Imagine waking up from a deep sleep -- and realizing a month has passed by.
That's what happened to Mitch Walker, 35, after he was hit by a vehicle on I-44 near lebabnon last December.
Walker was put into a medically induced coma for about a month, but has been out of it for a few weeks and is recovering.
The man who hit Walker was Richard Sanders, 60.
Sanders kept driving and was eventually caught about 90 miles later.
That was the end of the road for Sanders, but Walker still has a journey of recovery ahead.
"I've visited a lot of people in this hospital but it's definitely my first time having to be here for myself," says Walker.
He has had an extended stay at Mercy Hospital. He's been there for over 50 days.
"I was getting ready to crawl underneath the trailer to get a jack under there and get everything ready and boom. I got hit. I had all my flashing lights going and all that, but sometimes people just don't pay attention," says Walker.
Sgt. Jason Pace with the Missouri Highway Patrol talks about how devestating the effects can be when drivers aren't paying attention.
"We've lost many, many officers, and many highway workers and EMS personnel because of that distracted driver," Pace explains.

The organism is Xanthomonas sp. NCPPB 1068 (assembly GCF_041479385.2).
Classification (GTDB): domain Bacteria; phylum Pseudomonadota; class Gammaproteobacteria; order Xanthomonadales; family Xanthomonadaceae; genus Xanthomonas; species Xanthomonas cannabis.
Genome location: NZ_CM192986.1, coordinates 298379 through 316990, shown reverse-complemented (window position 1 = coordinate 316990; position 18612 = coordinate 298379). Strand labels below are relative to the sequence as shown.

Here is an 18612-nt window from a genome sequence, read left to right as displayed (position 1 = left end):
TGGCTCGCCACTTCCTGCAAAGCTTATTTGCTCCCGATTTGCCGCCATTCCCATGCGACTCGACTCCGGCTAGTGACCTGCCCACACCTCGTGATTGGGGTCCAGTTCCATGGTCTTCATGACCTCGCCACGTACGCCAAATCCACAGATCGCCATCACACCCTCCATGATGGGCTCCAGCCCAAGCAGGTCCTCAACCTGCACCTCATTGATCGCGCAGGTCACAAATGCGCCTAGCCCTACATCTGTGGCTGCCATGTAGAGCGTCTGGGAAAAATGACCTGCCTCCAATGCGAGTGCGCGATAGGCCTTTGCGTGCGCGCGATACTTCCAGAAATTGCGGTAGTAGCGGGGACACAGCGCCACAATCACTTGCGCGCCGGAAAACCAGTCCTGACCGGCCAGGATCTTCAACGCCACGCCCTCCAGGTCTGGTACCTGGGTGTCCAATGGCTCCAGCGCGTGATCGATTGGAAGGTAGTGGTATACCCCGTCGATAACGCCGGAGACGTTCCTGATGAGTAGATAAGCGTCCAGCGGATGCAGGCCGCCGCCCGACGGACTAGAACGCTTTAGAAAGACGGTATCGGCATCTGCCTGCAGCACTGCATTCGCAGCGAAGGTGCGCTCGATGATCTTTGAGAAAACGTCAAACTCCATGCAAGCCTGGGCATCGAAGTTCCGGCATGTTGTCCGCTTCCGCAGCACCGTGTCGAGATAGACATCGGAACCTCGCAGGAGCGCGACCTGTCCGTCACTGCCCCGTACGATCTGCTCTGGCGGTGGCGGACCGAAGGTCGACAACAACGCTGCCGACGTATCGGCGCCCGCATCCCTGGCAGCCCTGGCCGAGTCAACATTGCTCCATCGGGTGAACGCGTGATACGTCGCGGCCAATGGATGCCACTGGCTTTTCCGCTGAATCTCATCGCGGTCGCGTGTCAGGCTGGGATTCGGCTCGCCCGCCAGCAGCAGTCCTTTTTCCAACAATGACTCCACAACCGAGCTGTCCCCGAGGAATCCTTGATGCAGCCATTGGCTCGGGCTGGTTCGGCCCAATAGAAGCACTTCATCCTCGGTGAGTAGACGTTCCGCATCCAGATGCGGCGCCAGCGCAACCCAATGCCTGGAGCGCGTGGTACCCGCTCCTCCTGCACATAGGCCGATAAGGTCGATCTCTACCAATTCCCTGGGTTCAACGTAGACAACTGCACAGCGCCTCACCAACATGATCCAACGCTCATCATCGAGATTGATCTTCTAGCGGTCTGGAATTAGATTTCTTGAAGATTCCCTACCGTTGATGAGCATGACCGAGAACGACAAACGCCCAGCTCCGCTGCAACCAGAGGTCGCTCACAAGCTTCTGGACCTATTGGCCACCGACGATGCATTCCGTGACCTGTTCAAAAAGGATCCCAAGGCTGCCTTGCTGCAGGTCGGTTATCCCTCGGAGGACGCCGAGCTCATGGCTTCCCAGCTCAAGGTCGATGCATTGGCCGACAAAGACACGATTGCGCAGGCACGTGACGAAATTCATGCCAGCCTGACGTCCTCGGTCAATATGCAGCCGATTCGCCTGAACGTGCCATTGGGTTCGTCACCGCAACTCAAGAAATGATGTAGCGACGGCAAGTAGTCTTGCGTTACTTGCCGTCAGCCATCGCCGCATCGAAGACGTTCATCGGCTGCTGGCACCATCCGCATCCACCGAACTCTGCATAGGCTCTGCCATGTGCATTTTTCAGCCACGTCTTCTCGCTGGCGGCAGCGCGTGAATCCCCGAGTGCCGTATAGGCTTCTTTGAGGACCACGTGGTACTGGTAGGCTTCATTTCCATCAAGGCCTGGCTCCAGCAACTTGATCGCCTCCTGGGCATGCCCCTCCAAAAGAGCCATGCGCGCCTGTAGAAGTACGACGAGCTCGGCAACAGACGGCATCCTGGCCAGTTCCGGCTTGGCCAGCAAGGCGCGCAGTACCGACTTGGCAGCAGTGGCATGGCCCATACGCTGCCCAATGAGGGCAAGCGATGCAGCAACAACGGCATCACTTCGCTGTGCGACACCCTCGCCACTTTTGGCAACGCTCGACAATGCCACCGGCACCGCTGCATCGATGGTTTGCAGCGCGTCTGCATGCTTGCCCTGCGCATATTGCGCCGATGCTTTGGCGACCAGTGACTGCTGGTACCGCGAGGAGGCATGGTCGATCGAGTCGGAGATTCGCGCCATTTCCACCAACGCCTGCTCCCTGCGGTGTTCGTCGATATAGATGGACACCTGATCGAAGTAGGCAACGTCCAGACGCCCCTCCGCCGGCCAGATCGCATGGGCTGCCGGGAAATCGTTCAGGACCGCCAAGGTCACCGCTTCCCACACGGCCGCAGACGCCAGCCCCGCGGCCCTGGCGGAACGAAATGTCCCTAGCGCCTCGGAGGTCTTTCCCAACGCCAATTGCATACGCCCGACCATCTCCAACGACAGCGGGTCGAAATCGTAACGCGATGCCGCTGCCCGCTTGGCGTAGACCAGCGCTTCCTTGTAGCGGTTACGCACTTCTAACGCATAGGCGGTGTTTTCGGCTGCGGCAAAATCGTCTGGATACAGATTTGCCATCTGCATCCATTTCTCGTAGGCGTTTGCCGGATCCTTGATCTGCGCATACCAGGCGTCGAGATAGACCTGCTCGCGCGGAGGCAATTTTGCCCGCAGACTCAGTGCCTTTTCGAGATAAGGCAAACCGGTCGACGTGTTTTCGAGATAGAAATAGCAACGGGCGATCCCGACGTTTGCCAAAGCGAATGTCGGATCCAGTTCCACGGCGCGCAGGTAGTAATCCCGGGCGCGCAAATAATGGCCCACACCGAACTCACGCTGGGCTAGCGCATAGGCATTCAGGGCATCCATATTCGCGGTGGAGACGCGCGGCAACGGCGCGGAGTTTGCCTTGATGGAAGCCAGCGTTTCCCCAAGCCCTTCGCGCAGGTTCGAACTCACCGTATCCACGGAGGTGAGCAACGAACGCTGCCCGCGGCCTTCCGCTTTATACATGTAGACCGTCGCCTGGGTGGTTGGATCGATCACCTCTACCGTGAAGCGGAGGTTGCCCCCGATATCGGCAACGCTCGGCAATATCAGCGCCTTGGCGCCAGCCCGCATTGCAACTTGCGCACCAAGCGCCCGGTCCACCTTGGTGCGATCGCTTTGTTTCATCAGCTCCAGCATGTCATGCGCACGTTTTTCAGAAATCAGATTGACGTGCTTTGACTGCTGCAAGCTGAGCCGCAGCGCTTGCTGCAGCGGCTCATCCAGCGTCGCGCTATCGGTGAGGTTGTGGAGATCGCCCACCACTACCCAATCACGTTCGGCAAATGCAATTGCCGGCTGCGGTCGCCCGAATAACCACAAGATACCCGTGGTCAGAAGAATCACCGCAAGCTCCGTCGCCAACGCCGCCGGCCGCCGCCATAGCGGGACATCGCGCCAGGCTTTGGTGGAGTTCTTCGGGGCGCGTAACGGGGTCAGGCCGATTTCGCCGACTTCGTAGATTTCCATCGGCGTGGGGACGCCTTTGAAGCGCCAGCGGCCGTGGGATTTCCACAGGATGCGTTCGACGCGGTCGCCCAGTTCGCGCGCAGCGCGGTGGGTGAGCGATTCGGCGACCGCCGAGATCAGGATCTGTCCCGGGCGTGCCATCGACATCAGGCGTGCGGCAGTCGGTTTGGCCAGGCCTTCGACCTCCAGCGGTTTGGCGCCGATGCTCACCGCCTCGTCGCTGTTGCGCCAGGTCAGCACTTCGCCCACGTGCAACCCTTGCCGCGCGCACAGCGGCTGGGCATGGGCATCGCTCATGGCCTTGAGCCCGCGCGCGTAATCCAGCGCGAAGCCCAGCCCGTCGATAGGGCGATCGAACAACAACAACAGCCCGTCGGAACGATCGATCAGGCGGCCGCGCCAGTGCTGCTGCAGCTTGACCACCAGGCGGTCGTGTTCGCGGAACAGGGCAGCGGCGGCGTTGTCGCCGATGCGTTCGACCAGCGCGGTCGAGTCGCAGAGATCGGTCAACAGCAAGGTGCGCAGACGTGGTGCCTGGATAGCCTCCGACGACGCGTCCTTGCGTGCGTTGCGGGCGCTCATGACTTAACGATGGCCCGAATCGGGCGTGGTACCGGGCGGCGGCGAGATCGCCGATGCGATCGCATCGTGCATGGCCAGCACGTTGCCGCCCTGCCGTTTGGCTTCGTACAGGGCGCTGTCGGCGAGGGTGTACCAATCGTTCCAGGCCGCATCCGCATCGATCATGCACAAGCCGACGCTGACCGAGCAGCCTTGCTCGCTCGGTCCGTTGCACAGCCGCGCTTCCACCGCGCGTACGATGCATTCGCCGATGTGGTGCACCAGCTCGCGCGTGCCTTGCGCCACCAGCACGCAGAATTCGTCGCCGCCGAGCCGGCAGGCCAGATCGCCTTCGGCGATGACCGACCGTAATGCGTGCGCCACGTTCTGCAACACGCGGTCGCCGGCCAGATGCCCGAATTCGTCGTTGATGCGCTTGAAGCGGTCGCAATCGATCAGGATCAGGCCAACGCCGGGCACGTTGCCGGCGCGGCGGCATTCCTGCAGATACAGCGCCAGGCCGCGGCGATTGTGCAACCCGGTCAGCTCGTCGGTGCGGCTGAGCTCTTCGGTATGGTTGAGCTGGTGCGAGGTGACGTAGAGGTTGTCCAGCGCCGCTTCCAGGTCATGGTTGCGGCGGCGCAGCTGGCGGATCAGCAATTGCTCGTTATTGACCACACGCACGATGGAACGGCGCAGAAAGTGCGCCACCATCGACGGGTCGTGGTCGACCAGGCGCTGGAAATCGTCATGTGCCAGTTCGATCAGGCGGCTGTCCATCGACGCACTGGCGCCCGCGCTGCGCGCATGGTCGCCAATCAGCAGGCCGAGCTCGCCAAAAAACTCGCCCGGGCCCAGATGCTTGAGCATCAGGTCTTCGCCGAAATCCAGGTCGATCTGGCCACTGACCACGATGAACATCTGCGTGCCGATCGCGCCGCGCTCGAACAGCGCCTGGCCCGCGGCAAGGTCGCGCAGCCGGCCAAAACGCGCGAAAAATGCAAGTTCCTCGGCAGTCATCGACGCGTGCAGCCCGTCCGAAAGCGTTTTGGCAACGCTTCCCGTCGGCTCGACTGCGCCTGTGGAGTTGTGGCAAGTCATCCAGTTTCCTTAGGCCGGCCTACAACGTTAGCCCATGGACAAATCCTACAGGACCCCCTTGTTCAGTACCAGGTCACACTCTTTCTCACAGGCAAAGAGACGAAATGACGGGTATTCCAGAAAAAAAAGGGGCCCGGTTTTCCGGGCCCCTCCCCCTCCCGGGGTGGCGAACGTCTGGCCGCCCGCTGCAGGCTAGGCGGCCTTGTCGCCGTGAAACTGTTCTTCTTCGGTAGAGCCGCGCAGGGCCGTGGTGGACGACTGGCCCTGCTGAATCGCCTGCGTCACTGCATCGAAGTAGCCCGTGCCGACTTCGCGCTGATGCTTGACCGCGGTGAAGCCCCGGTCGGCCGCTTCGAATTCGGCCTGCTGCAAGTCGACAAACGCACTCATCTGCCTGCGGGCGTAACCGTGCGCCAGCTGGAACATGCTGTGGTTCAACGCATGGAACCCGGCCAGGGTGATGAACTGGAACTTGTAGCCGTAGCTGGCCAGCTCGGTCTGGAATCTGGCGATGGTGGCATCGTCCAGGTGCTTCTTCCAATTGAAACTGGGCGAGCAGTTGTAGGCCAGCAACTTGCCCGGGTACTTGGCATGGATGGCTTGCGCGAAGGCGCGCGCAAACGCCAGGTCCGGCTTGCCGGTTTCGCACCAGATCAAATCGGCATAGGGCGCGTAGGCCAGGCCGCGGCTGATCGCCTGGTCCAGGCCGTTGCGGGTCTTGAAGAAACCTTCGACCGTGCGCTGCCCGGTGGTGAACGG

Pace discusses the importance of Missouri's "Move Over" law.
"Anytime you approach an emergency vehicle, whether it be police, EMS, wrecker operator, MODOT -- then they have to at least slow down. Proceed through with caution, and then on divided roadway -- if it's safe to do so -- change lanes."
Unfortunately, that wasn't the case in Walker's hit-and-run, which he remembers pretty vivdley in the moments after it happened. He called 911 himself.
"My pelvis was basically shattered. Never did lose consciousness, I was awake the whole time. I remember the ambulance getting there, and that's when I really did start to figure out that I was hurt worse than I thought," Walker recalls.
Walker was flown by helicopter to Mercy. Walker's brother, who is a Springfield Police Officer, met him at the helipad.
"He had been listening to all of the radio traffic, and so at that point, he didn't expect me to be alive when we landed," says Walker.
He doesn't remember going into the doors of Mercy on December 19 -- and he woke up to find that Christmas and New Year's had passed, which he was hoping to spend with his wife, two boys, and his daughter.
"There was a lot of confusion, trying to figure out where I was, why I was there. Had no idea so much time had passed," Walker explains. "Christmas break was going to be our family bonding time where we could all get together, and I slept through it, so I was pretty dissapointed about that."
Walker is starting to regain some of his strength, but has a long way to go, and he is relying on his faith.
"Going to have to learn how to walk again I'm sure. I serve a big God, and he's got big plans, and we're going to get there," Walker says.
Walker says he is a mechanic to make money, but his real job is preaching the gospel.
He has already had numerous requests to come and speak at churches to tell his story, which he plans to do once he gets back on his feet.
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